So, do I put braid or mono on my new spinning or multiplier reel?

 

It’s a constant topic of conversation I have with people, at the time of writing, im halfway through a switch on my penn surfblasters, One is 70lb spiderwire straight through, the other is 15lb suffix mono with 60lb mono leader.

If experienced, one angler will swear braid is better than monofilament, but the very next just as experienced angler will plead testament that his mono setup beats braid hands down.

What chance do less experienced anglers have if the pro guys can’t agree? We have to draw on conclusions from the learnings in-store and on the water for ourselves.

We believe braid and mono have properties that lend themselves to differing techniques and disciplines of angling on our UK waters and further afield. Listing our recommendations and findings, some will not agree with them… Hopefully, you will.

Before going into specifics, here are the main obvious differences in braid over mono:

  1. Braid has less stretch.
  2. Braid diameter is much thinner for the comparable breaking strains.
  3. Braids are more tangle prone.
  4. You can use really strong braid to reduce fish breaking off.
  5. Braids are more expensive.
  6. Braid can cut through your finger like cheese wire.

The main question to ask is – “What are you fishing for and how?”

Below we have listed as many styles of fishing we can think of that we cater to with braid or mono. From there you can make your own informed decisions:

Spinning for Salmon –

Nobody can dispute that a sensitive, low drag and non-stretch line is preferred for Salmon fishing with a lure in a river. Being all of these qualities, braid is the obvious choice for most. The softest takes are felt by the angler due to the line not being able to stretch, and this non-stretch quality boosts the success rate of good hook-ups. Casting distance also benefits from the low diameter braid providing little air resistance or drag, lighter lures are cast easier too as a result. The capacity of your reel is also increased because lb for lb in breaking strain, you will fit allot more braid on a spool than you would mono. If you get into a good fish that wants to head back to the sea, you’ve got plenty of line for peace of mind. We’d recommend a few feet of monofilament or fluorocarbon at the front end of the braid attached with a palomar knot and swivel before the lure as braid is quite visible in the water. Use anything from 30lb or even 40lb breaking strain. This may seem like overkill, but we’d all rather see a fish carefully returned than breaking off with a hook and line hanging out its mouth. Generally this strength of braid will be the same diameter as 10lb monofilament.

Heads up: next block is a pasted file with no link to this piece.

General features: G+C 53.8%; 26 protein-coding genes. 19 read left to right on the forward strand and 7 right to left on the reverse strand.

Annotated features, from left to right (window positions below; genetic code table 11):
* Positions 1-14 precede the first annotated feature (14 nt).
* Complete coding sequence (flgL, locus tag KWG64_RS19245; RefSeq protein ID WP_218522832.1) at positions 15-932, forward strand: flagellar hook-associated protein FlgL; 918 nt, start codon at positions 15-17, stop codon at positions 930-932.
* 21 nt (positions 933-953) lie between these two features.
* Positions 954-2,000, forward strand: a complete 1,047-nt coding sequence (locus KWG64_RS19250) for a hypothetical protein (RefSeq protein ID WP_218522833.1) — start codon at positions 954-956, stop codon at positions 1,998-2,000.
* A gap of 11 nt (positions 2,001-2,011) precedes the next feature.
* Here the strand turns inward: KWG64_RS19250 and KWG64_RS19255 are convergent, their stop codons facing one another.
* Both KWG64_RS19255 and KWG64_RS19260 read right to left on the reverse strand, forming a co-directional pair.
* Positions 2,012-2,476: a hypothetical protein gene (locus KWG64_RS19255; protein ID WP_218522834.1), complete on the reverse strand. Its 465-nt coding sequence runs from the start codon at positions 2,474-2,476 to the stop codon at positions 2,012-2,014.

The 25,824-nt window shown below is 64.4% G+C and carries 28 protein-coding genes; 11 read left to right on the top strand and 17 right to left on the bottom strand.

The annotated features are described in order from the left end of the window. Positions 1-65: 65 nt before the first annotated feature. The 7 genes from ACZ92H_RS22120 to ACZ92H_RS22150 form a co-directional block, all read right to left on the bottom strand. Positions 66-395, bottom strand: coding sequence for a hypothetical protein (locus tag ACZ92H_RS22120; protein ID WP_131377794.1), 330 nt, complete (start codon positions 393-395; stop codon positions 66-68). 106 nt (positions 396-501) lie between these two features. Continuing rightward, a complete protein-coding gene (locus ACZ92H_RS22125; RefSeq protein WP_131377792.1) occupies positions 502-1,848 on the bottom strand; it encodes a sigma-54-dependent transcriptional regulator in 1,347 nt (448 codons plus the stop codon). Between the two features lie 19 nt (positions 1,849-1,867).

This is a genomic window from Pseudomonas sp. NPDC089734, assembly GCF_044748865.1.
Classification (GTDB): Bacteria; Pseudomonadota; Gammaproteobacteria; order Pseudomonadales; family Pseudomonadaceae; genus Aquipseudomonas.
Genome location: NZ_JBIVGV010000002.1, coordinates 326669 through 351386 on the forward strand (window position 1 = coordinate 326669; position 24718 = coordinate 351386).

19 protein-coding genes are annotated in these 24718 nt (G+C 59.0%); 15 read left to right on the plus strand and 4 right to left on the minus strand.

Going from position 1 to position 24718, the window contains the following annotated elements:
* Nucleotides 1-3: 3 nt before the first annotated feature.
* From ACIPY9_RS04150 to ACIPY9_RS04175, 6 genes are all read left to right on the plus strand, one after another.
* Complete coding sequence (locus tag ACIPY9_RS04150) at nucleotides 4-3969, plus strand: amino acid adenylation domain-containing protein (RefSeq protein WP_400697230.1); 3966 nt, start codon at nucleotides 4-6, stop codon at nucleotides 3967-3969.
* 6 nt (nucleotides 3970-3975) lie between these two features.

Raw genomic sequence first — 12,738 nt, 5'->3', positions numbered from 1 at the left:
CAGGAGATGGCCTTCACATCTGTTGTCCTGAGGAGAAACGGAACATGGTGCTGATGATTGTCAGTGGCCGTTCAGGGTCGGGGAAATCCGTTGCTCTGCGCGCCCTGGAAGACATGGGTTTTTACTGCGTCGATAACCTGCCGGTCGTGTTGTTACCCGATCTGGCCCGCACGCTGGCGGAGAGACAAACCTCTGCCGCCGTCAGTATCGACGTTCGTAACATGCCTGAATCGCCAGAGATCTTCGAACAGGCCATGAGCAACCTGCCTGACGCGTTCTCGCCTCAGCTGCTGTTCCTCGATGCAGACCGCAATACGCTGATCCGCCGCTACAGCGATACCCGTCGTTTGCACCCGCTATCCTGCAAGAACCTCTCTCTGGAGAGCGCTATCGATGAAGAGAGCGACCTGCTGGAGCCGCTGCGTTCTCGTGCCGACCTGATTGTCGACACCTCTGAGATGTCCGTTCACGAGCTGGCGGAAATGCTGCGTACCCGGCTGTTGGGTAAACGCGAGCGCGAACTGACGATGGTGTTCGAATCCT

Lure fishing for Pike –

It has to be said that braid again wins here . The smaller diameter and non-stretch qualities benefit bite detection and spool capacity. But the main advantage with braid over mono in Pike lure fishing is that you are more likely to snag up on weed or debris and you want your lure back. Loosing lures is expensive and so frustrating, and this happens allot less with braid because of its abrasive qualities. Some anglers will use braid as strong as 80lb breaking strain.

Deadbait fishing for Pike –

This is a difficult decision to make – Most will argue the same as above with lure fishing for Pike, but what has to be considered is that when bait fishing, you are usually using a stiffer bait style rod. Playing a good fish with a stiff rod requires some very good intuitive fighting technique or a bit of stretch in your line. This is where mono comes in as an advantage. We’d recommend to beginners in deadbait fishing that if you don’t want to pull the hooks out of your long awaited catches mid-fight, then get set up with mono until you feel like you know how Pike like to fight. You will adapt a style to play the fish and predict their aggressive temperament. You will now be happier to move on to braid with your softer yet more efficient fighting technique and you’ll be holding the rod allot higher to allow the reel and rod more chance of absorbing sudden fits of speed. Again up to 80lb breaking strain braid can be used here or use 30lb mono if you are just getting started.